Miami debates foreshadow hyperpartisan presidential campaign

The 2020 presidential race has been underway for some time, with 24 “major” Democratic candidates currently vying for their party’s nomination to challenge President Trump. Last week, Americans got their first look at 20 of them on the same stage (Adrienne Arsht Center in downtown Miami), albeit in two sub-groups on successive nights.

The event was hosted by NBC, with the participation of a total of five moderators: Lester Holt, Savannah Guthrie (“Today”), Jose Diaz-Balart (“Noticias Telemundo”), Rachel Maddow (CNN), and Chuck Todd (“Meet the Press”).

Basic ground rules: No opening statements, moderators directed questions to designated candidates with one minute to respond and 30 seconds to answer follow-up questions, limited license for candidates to interject comments (abused by some candidates, particularly on night two), 45 seconds for closing statements.

Here are some highlights from the debates and our assessment of what they established.

A. Night One: June 26

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Transcript (NY Times),

Although the division of the field between night one and night two was “randomly selected,” all but one of the top polling candidates wound up being assigned to the night two debate. The exception was Sen. Elizabeth Warren, who occupied a central position on the night one stage, was asked the first question, and gave the last closing statement.

In general, the night one debate was slower-paced and less intense than the night two debate. Observers noted the absence of references to Vice President Biden, the candidate who had been leading in the polls (but wasn’t on the stage) and characterized the attacks on President Trump as restrained. (WA Gov. Jay Inslee of Washington did venture to name the president, however, as the biggest security threat to the US.)

The questions seemed skewed toward progressive concerns. Income and wealth inequality - healthcare “reform” proposals – purported need to fight manmade global warming – treatment of illegal immigrants (versus securing the border) – international threats supposedly being mismanaged. The general acceptance of leftist views was notable, e.g., four of the candidates identified “climate change” as the leading external threat to the US.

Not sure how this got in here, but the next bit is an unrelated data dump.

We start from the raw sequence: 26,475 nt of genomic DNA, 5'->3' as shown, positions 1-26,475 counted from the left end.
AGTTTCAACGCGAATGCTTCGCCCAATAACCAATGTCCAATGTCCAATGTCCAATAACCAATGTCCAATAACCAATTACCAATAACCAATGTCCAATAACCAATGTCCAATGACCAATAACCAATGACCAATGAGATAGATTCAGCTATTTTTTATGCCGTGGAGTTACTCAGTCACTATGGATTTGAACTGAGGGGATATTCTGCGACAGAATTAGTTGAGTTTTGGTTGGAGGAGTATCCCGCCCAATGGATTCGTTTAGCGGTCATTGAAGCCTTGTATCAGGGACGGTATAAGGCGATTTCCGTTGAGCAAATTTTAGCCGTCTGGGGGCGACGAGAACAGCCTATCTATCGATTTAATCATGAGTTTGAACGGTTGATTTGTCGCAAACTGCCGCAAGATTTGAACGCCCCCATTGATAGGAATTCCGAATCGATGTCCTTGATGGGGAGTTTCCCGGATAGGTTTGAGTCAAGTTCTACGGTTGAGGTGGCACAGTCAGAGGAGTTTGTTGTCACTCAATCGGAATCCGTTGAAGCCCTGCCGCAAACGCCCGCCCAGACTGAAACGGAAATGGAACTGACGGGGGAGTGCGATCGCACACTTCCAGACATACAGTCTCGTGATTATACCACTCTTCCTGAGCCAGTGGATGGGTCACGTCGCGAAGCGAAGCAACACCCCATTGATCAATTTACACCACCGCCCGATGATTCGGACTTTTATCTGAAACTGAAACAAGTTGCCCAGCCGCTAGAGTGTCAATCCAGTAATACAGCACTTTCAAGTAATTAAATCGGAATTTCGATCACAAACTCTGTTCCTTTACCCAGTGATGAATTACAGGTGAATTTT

There was very little discussion of how to pay for proposed government initiatives, let alone balancing the budget instead of running trillion-dollar annual deficits in a healthy economy. The national “debt” was mentioned in passing, by Sen. Amy Klobuchar, who asserted that passage of comprehensive immigration reform along the lines of the Senate bill in 2013 could “[bring] the debt down by $158 billion.” Accepting the claim for purposes of discussion, talk about a “drop in the bucket”!

The pressure was on Sen. Warren to dominate the debate, thereby positioning herself to be competitive with VP Biden and Sen. Bernie Sanders in later rounds. Some observers didn’t feel Warren delivered. Grim Lizzie, Kimberly Strassel, Wall Street Journal,
6/27/19.

Ms. Warren is running on her own unique brand of anticorporate populism, one that attacks “a small group that holds far too much power.” Every problem she sees in America—climate change, guns, student-loan debt, healthcare prices, legislative gridlock—is a product of “systemic” corruption. Only “a thinner and thinner slice at the top” is succeeding, Ms. Warren insisted. Everyone else is failing.

Former Rep. John Delaney (MD) criticized the premise of “Medicare for All” proponents (notably Sens. Warren and Sanders) that all private healthcare insurance (HCI) arrangements should be eliminated so as to speed the transition to a “single payer” healthcare system . Democrats would undermine their cause, he said, by scrapping the HCI arrangements on which so many Americans are currently relying.

If you go to every hospital in this country and you ask them one question, which is how would it have been for you last year if every one of your bills were paid at the Medicare rate? Every single hospital administrator said they would close. And the Medicare for All bill requires payments to stay at current Medicare rates. So, to some extent, we’re basically supporting a bill that will have every hospital close.

Former Secretary of Housing and Urban Development Julian Castro went after former Rep. Beto O’Rourke for not supporting a proposal to repeal criminal penalties for illegal border crossings. At the end of a heated exchange, Castro accused O’Rourke of not doing his homework. The subject would be revisited in the night two debate.

B. Night Two: June 27

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Transcript (Time)

The first question went to Sen. Bernie Sanders, who was asked how he proposed to pay for Medicare for All, free college, etc. and whether taxes would go up for the middle class.

Sanders said he has “a new vision” for America, aimed at correcting income/wealth inequality, and claimed that all of his proposals were “paid for.” Free college and the forgiveness of student loans would be made possible by a tax on Wall Street. Medicare for All would require a tax increase, but Americans would still come out ahead as healthcare costs would be lower under government management. No premiums, deductibles, copays, or out of pocket expenses!